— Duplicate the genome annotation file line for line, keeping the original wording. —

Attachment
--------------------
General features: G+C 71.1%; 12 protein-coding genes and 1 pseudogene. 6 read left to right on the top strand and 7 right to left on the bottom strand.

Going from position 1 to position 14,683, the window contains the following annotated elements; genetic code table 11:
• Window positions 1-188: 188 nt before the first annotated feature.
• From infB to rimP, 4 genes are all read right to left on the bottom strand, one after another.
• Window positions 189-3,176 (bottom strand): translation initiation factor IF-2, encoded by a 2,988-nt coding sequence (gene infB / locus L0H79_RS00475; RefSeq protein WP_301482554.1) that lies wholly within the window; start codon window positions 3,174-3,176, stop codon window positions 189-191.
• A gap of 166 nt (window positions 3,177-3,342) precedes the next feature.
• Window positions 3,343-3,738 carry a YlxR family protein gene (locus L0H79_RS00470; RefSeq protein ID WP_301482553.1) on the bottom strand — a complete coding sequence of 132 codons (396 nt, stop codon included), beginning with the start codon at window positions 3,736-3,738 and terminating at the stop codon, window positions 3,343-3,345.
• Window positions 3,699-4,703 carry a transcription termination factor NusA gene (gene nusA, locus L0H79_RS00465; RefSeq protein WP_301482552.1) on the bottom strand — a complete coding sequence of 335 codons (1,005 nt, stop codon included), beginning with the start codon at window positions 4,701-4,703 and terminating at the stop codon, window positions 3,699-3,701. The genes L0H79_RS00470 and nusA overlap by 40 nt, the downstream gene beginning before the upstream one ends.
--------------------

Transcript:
General features: G+C 71.1%; 12 protein-coding genes and 1 pseudogene. 6 read left to right on the top strand and 7 right to left on the bottom strand.

Going from position 1 to position 14,683, the window contains the following annotated elements; genetic code table 11:
• Window positions 1-188: 188 nt before the first annotated feature.
• From infB to rimP, 4 genes are all read right to left on the bottom strand, one after another.
• Window positions 189-3,176 (bottom strand): translation initiation factor IF-2, encoded by a 2,988-nt coding sequence (gene infB / locus L0H79_RS00475; RefSeq protein WP_301482554.1) that lies wholly within the window; start codon window positions 3,174-3,176, stop codon window positions 189-191.
• A gap of 166 nt (window positions 3,177-3,342) precedes the next feature.
• Window positions 3,343-3,738 carry a YlxR family protein gene (locus L0H79_RS00470; RefSeq protein ID WP_301482553.1) on the bottom strand — a complete coding sequence of 132 codons (396 nt, stop codon included), beginning with the start codon at window positions 3,736-3,738 and terminating at the stop codon, window positions 3,343-3,345.
• Window positions 3,699-4,703 carry a transcription termination factor NusA gene (gene nusA, locus L0H79_RS00465; RefSeq protein WP_301482552.1) on the bottom strand — a complete coding sequence of 335 codons (1,005 nt, stop codon included), beginning with the start codon at window positions 4,701-4,703 and terminating at the stop codon, window positions 3,699-3,701. The genes L0H79_RS00470 and nusA overlap by 40 nt, the downstream gene beginning before the upstream one ends.